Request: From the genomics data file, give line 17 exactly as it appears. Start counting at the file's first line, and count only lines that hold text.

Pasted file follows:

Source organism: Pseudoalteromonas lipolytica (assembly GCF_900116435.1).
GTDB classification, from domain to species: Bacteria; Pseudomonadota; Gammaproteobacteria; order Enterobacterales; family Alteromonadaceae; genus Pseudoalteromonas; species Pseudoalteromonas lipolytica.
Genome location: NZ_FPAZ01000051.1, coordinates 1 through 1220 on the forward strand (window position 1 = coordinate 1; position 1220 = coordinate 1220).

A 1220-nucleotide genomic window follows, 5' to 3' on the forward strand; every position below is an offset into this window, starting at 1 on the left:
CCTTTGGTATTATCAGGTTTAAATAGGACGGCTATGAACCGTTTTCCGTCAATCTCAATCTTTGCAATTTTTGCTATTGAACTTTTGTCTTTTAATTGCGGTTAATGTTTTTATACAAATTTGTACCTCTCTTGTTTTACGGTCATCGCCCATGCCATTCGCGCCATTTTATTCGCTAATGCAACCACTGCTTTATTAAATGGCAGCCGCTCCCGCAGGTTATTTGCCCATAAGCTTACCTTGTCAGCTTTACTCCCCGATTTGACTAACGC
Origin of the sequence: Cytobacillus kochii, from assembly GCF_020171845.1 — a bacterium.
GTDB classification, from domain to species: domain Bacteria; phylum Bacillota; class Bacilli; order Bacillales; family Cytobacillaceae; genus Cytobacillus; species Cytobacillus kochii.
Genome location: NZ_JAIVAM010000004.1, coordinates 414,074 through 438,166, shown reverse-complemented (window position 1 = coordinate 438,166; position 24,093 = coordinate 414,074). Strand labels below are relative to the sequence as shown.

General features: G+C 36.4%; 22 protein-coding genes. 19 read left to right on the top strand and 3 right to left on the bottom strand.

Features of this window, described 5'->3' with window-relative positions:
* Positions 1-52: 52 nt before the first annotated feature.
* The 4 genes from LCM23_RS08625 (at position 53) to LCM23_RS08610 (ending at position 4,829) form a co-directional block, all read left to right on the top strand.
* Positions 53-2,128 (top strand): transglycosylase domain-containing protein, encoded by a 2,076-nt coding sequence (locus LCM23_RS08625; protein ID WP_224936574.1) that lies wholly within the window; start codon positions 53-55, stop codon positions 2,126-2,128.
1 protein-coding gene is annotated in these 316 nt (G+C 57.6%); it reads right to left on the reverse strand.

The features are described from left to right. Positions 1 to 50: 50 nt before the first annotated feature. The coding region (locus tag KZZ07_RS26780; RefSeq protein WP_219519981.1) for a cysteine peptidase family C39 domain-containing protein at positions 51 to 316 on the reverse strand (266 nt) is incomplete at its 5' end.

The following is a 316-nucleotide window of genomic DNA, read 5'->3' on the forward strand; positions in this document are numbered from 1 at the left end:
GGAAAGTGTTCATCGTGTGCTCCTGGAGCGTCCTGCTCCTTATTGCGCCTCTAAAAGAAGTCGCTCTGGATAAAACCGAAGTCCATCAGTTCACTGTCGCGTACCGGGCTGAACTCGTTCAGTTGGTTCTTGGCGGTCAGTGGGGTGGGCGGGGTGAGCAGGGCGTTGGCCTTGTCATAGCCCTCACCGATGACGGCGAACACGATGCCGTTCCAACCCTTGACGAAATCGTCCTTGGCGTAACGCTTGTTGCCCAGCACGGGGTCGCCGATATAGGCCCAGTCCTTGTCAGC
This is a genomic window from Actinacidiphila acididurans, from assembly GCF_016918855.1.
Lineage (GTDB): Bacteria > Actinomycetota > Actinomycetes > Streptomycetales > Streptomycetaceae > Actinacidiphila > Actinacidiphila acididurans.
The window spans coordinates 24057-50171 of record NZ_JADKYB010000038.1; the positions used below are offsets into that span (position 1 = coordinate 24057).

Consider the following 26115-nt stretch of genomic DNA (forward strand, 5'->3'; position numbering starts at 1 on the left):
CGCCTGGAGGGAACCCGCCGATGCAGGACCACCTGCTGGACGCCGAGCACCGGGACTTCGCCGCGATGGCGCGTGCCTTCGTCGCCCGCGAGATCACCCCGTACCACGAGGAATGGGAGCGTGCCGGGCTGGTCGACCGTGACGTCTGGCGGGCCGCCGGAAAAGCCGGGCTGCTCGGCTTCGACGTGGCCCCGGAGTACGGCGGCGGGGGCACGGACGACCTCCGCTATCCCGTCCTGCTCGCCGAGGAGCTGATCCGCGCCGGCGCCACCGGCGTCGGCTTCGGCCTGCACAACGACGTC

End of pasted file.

GGAAAGTGTTCATCGTGTGCTCCTGGAGCGTCCTGCTCCTTATTGCGCCTCTAAAAGAAGTCGCTCTGGATAAAACCGAAGTCCATCAGTTCACTGTCGCGTACCGGGCTGAACTCGTTCAGTTGGTTCTTGGCGGTCAGTGGGGTGGGCGGGGTGAGCAGGGCGTTGGCCTTGTCATAGCCCTCACCGATGACGGCGAACACGATGCCGTTCCAACCCTTGACGAAATCGTCCTTGGCGTAACGCTTGTTGCCCAGCACGGGGTCGCCGATATAGGCCCAGTCCTTGTCAGC